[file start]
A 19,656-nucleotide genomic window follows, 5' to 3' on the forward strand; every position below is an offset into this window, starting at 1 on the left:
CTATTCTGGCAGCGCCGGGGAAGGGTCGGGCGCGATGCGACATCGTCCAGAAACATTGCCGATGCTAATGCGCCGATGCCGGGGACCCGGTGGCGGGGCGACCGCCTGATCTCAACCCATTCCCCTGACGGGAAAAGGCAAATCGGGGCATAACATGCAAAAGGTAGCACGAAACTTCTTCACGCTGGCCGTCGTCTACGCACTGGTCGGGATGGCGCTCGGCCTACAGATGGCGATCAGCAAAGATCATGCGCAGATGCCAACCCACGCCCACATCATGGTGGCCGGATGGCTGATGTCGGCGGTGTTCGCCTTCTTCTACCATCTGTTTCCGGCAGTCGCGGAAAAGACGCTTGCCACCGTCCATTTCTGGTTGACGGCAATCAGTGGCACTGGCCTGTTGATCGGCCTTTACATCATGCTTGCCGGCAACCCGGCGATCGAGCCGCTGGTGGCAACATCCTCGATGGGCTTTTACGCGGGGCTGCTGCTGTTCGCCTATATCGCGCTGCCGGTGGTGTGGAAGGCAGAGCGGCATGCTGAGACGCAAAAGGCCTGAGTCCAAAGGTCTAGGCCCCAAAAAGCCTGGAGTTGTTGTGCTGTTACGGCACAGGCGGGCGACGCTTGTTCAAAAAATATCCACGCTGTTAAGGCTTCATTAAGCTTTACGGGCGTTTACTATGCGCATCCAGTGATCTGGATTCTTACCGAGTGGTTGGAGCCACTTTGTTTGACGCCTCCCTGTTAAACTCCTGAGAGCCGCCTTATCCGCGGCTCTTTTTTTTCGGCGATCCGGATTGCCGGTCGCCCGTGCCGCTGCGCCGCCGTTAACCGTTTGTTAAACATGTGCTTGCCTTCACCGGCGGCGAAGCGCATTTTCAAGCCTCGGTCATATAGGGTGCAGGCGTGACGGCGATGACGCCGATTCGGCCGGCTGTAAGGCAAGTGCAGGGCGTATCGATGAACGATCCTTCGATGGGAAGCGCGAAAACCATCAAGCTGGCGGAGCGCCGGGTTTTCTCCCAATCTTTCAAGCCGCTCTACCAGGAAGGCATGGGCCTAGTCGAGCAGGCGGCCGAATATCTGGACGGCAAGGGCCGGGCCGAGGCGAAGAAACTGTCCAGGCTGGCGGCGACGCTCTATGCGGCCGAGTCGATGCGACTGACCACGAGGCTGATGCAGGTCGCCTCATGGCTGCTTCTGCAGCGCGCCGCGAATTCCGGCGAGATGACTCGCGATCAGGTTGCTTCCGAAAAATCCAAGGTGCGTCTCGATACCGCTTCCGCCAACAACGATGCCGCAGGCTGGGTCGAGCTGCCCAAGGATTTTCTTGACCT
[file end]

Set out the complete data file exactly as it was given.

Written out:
A 19,656-nucleotide genomic window follows, 5' to 3' on the forward strand; every position below is an offset into this window, starting at 1 on the left:
CTATTCTGGCAGCGCCGGGGAAGGGTCGGGCGCGATGCGACATCGTCCAGAAACATTGCCGATGCTAATGCGCCGATGCCGGGGACCCGGTGGCGGGGCGACCGCCTGATCTCAACCCATTCCCCTGACGGGAAAAGGCAAATCGGGGCATAACATGCAAAAGGTAGCACGAAACTTCTTCACGCTGGCCGTCGTCTACGCACTGGTCGGGATGGCGCTCGGCCTACAGATGGCGATCAGCAAAGATCATGCGCAGATGCCAACCCACGCCCACATCATGGTGGCCGGATGGCTGATGTCGGCGGTGTTCGCCTTCTTCTACCATCTGTTTCCGGCAGTCGCGGAAAAGACGCTTGCCACCGTCCATTTCTGGTTGACGGCAATCAGTGGCACTGGCCTGTTGATCGGCCTTTACATCATGCTTGCCGGCAACCCGGCGATCGAGCCGCTGGTGGCAACATCCTCGATGGGCTTTTACGCGGGGCTGCTGCTGTTCGCCTATATCGCGCTGCCGGTGGTGTGGAAGGCAGAGCGGCATGCTGAGACGCAAAAGGCCTGAGTCCAAAGGTCTAGGCCCCAAAAAGCCTGGAGTTGTTGTGCTGTTACGGCACAGGCGGGCGACGCTTGTTCAAAAAATATCCACGCTGTTAAGGCTTCATTAAGCTTTACGGGCGTTTACTATGCGCATCCAGTGATCTGGATTCTTACCGAGTGGTTGGAGCCACTTTGTTTGACGCCTCCCTGTTAAACTCCTGAGAGCCGCCTTATCCGCGGCTCTTTTTTTTCGGCGATCCGGATTGCCGGTCGCCCGTGCCGCTGCGCCGCCGTTAACCGTTTGTTAAACATGTGCTTGCCTTCACCGGCGGCGAAGCGCATTTTCAAGCCTCGGTCATATAGGGTGCAGGCGTGACGGCGATGACGCCGATTCGGCCGGCTGTAAGGCAAGTGCAGGGCGTATCGATGAACGATCCTTCGATGGGAAGCGCGAAAACCATCAAGCTGGCGGAGCGCCGGGTTTTCTCCCAATCTTTCAAGCCGCTCTACCAGGAAGGCATGGGCCTAGTCGAGCAGGCGGCCGAATATCTGGACGGCAAGGGCCGGGCCGAGGCGAAGAAACTGTCCAGGCTGGCGGCGACGCTCTATGCGGCCGAGTCGATGCGACTGACCACGAGGCTGATGCAGGTCGCCTCATGGCTGCTTCTGCAGCGCGCCGCGAATTCCGGCGAGATGACTCGCGATCAGGTTGCTTCCGAAAAATCCAAGGTGCGTCTCGATACCGCTTCCGCCAACAACGATGCCGCAGGCTGGGTCGAGCTGCCCAAGGATTTTCTTGACCT